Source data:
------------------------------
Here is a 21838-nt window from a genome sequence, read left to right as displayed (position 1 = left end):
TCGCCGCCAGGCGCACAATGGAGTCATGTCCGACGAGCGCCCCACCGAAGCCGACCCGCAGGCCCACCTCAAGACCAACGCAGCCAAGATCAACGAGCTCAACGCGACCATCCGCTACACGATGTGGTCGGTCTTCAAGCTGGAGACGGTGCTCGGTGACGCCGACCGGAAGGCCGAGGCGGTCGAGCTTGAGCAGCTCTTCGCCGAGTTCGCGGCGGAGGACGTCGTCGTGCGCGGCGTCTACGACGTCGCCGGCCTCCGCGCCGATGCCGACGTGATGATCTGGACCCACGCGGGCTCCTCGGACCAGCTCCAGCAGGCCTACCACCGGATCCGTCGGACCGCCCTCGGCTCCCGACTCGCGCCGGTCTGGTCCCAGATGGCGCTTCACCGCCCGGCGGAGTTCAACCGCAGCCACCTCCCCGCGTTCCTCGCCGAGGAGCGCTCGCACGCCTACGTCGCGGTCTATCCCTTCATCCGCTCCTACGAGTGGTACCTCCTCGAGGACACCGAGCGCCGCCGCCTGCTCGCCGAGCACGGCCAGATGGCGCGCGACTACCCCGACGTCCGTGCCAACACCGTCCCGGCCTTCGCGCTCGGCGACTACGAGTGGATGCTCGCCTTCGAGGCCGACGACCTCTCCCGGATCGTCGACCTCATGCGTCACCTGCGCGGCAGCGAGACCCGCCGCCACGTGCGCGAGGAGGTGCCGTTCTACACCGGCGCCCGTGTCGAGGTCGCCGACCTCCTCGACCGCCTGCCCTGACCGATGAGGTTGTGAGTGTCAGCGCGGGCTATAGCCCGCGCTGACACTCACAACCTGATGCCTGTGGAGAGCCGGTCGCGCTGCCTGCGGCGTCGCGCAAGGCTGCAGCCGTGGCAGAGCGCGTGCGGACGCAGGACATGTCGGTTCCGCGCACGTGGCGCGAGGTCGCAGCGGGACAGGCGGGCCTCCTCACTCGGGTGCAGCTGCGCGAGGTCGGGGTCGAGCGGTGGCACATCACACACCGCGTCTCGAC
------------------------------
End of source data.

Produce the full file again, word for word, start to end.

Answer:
Here is a 21838-nt window from a genome sequence, read left to right as displayed (position 1 = left end):
TCGCCGCCAGGCGCACAATGGAGTCATGTCCGACGAGCGCCCCACCGAAGCCGACCCGCAGGCCCACCTCAAGACCAACGCAGCCAAGATCAACGAGCTCAACGCGACCATCCGCTACACGATGTGGTCGGTCTTCAAGCTGGAGACGGTGCTCGGTGACGCCGACCGGAAGGCCGAGGCGGTCGAGCTTGAGCAGCTCTTCGCCGAGTTCGCGGCGGAGGACGTCGTCGTGCGCGGCGTCTACGACGTCGCCGGCCTCCGCGCCGATGCCGACGTGATGATCTGGACCCACGCGGGCTCCTCGGACCAGCTCCAGCAGGCCTACCACCGGATCCGTCGGACCGCCCTCGGCTCCCGACTCGCGCCGGTCTGGTCCCAGATGGCGCTTCACCGCCCGGCGGAGTTCAACCGCAGCCACCTCCCCGCGTTCCTCGCCGAGGAGCGCTCGCACGCCTACGTCGCGGTCTATCCCTTCATCCGCTCCTACGAGTGGTACCTCCTCGAGGACACCGAGCGCCGCCGCCTGCTCGCCGAGCACGGCCAGATGGCGCGCGACTACCCCGACGTCCGTGCCAACACCGTCCCGGCCTTCGCGCTCGGCGACTACGAGTGGATGCTCGCCTTCGAGGCCGACGACCTCTCCCGGATCGTCGACCTCATGCGTCACCTGCGCGGCAGCGAGACCCGCCGCCACGTGCGCGAGGAGGTGCCGTTCTACACCGGCGCCCGTGTCGAGGTCGCCGACCTCCTCGACCGCCTGCCCTGACCGATGAGGTTGTGAGTGTCAGCGCGGGCTATAGCCCGCGCTGACACTCACAACCTGATGCCTGTGGAGAGCCGGTCGCGCTGCCTGCGGCGTCGCGCAAGGCTGCAGCCGTGGCAGAGCGCGTGCGGACGCAGGACATGTCGGTTCCGCGCACGTGGCGCGAGGTCGCAGCGGGACAGGCGGGCCTCCTCACTCGGGTGCAGCTGCGCGAGGTCGGGGTCGAGCGGTGGCACATCACACACCGCGTCTCGAC